Little Women (Review)

Labels: Great Works

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Little Women
Louisa May Alcott, 1868 and 1869
~500 pp. (varies by publisher)

Book Review by Molly Lundquist
January, 2013

Louisa May published her beloved classic 145 years ago, and while at times dated—its homiletic style and emphasis on female duty—Little Women still has much to say about the modern condition.

There's nothing—at all—old-fashioned about the concept of virtue: generosity and compassion, forgiveness, self-restraint, wisdom, and living with intention. These are the values that Marmee teaches her four daughters and which they come to see as the path to a good life. It's far too easy to overlook those values in the 21st century.

Little Women can also be placed within a feminist framework. True, the book is traditional in exalting womanly domesticity; it nevertheless champions the ideals of female individuality and self-determination. Jo (Alcott's alter-ego) has ambitions as a writer and Amy as an artist, while Meg chafes in anger at a woman's lot—waiting around for a man to marry her. Finally, at the head of the family is Marmee; husband/father is absent for one-half of the book, leaving Marmee as the sole authority—a role in which she is brilliantly competent.

Reading this work again after so many years, I feared I would find it naive, even childish. How mistaken! Once again, I fell under its spell, taking delight (especially in Part 1) in the Pickwick Club, the theatricals, Jo's disastrous dinner, and Amy's malapropisms. How can one not ache for the death of the Hummel baby and later Beth? It was a reminder of how difficult life was during the Civil War years, what people sacrificed and suffered...but most of all, how family can hold body and soul together.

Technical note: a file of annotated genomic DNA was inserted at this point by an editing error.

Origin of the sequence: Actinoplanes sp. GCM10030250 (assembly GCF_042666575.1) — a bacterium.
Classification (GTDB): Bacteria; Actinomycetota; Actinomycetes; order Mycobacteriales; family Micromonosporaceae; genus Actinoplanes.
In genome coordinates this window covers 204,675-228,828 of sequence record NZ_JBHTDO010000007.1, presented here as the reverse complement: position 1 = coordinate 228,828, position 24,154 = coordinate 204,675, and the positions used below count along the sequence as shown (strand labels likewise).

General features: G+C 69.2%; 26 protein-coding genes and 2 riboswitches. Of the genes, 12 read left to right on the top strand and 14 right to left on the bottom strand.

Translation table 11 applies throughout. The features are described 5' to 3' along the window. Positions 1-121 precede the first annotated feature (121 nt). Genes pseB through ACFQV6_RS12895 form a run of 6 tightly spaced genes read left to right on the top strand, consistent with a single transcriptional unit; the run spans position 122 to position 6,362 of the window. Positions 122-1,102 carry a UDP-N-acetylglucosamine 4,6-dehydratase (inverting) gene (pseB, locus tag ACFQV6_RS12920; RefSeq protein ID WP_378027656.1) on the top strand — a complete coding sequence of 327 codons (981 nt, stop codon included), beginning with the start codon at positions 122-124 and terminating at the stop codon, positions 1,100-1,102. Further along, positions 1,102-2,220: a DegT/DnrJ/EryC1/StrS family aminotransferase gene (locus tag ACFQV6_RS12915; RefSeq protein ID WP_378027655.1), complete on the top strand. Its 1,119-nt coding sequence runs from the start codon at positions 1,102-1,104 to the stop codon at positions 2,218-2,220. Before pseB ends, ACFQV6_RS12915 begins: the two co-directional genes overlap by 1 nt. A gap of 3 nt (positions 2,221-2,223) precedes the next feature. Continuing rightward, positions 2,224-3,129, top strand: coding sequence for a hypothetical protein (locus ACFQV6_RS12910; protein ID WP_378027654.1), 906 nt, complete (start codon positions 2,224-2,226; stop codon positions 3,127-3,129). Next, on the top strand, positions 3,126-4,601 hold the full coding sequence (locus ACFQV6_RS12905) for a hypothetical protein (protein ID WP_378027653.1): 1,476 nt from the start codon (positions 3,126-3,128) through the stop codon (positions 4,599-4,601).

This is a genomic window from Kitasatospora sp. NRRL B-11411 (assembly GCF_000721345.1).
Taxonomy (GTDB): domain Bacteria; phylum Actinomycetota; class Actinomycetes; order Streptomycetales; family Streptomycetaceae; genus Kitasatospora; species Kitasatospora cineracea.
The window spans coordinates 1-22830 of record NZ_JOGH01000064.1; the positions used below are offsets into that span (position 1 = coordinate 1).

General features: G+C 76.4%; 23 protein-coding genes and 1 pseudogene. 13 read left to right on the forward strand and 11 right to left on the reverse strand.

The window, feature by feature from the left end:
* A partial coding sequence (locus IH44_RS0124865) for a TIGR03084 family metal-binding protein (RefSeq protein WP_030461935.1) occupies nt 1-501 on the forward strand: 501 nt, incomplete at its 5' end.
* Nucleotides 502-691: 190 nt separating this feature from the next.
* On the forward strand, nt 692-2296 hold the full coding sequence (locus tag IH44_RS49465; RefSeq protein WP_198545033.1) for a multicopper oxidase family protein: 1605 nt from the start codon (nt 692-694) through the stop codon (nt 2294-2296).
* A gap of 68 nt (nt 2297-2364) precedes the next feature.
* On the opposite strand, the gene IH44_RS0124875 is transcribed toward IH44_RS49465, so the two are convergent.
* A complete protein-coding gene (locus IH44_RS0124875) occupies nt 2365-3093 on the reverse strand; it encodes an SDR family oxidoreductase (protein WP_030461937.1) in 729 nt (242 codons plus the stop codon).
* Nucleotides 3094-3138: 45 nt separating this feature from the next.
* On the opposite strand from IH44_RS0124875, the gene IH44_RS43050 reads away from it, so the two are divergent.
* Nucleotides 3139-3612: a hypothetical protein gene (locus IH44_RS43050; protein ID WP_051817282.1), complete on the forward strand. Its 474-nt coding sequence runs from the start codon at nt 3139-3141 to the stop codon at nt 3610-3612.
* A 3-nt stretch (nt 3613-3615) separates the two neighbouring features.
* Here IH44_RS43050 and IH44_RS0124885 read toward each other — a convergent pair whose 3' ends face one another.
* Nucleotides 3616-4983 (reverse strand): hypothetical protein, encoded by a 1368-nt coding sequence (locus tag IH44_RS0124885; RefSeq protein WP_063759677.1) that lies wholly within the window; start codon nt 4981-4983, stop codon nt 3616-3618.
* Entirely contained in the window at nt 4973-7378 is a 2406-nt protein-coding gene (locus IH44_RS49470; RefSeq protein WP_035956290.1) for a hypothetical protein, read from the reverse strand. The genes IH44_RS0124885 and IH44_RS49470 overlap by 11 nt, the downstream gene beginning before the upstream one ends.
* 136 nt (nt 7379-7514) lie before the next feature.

Unfortunately, the novel's second part tends to sag: chapters are long-winded and the structure more episodic, losing some of the original energy and coherence. With the sisters dispersed, the humor tapers off, and story takes a more didactic turn. Still, the wonderful Professor Baher comes on the scene, and we ultimately learn the fates of characters we care about.

Dear Book Clubs, do choose this work as one of your reads. Discuss the book and watch snatches of various film versions: 1994 (Susan Sarandon and Winona Ryder), 1949 (June Allyson, Peter Lawford and Liz Taylor!), and 1933 (Katherine Hepburn and Joan Bennett). Dress up and serve yourselves Jo's terrible dinner—complete with salted strawberries.

 See our Reading Guide for Little Women.

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